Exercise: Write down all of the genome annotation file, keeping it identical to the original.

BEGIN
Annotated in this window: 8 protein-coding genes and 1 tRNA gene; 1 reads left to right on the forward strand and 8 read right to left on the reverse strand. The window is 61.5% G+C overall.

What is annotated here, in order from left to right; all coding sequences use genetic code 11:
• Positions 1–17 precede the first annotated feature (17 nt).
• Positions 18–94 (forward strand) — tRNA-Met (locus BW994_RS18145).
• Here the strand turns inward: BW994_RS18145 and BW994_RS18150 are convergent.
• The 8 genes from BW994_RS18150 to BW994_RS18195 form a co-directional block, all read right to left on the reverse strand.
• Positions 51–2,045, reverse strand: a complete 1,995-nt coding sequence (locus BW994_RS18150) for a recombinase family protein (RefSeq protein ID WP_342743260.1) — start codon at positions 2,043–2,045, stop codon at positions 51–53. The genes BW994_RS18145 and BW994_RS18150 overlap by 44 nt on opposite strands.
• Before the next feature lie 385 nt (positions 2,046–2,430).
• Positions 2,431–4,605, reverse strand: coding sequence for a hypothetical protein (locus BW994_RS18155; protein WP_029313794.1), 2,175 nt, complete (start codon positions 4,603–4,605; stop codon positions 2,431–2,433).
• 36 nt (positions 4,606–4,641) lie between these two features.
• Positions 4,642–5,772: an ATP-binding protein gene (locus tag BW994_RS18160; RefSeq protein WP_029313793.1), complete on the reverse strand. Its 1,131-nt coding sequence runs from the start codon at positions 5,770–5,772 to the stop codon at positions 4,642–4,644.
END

Annotated in this window: 8 protein-coding genes and 1 tRNA gene; 1 reads left to right on the forward strand and 8 read right to left on the reverse strand. The window is 61.5% G+C overall.

What is annotated here, in order from left to right; all coding sequences use genetic code 11:
• Positions 1–17 precede the first annotated feature (17 nt).
• Positions 18–94 (forward strand) — tRNA-Met (locus BW994_RS18145).
• Here the strand turns inward: BW994_RS18145 and BW994_RS18150 are convergent.
• The 8 genes from BW994_RS18150 to BW994_RS18195 form a co-directional block, all read right to left on the reverse strand.
• Positions 51–2,045, reverse strand: a complete 1,995-nt coding sequence (locus BW994_RS18150) for a recombinase family protein (RefSeq protein ID WP_342743260.1) — start codon at positions 2,043–2,045, stop codon at positions 51–53. The genes BW994_RS18145 and BW994_RS18150 overlap by 44 nt on opposite strands.
• Before the next feature lie 385 nt (positions 2,046–2,430).
• Positions 2,431–4,605, reverse strand: coding sequence for a hypothetical protein (locus BW994_RS18155; protein WP_029313794.1), 2,175 nt, complete (start codon positions 4,603–4,605; stop codon positions 2,431–2,433).
• 36 nt (positions 4,606–4,641) lie between these two features.
• Positions 4,642–5,772: an ATP-binding protein gene (locus tag BW994_RS18160; RefSeq protein WP_029313793.1), complete on the reverse strand. Its 1,131-nt coding sequence runs from the start codon at positions 5,770–5,772 to the stop codon at positions 4,642–4,644.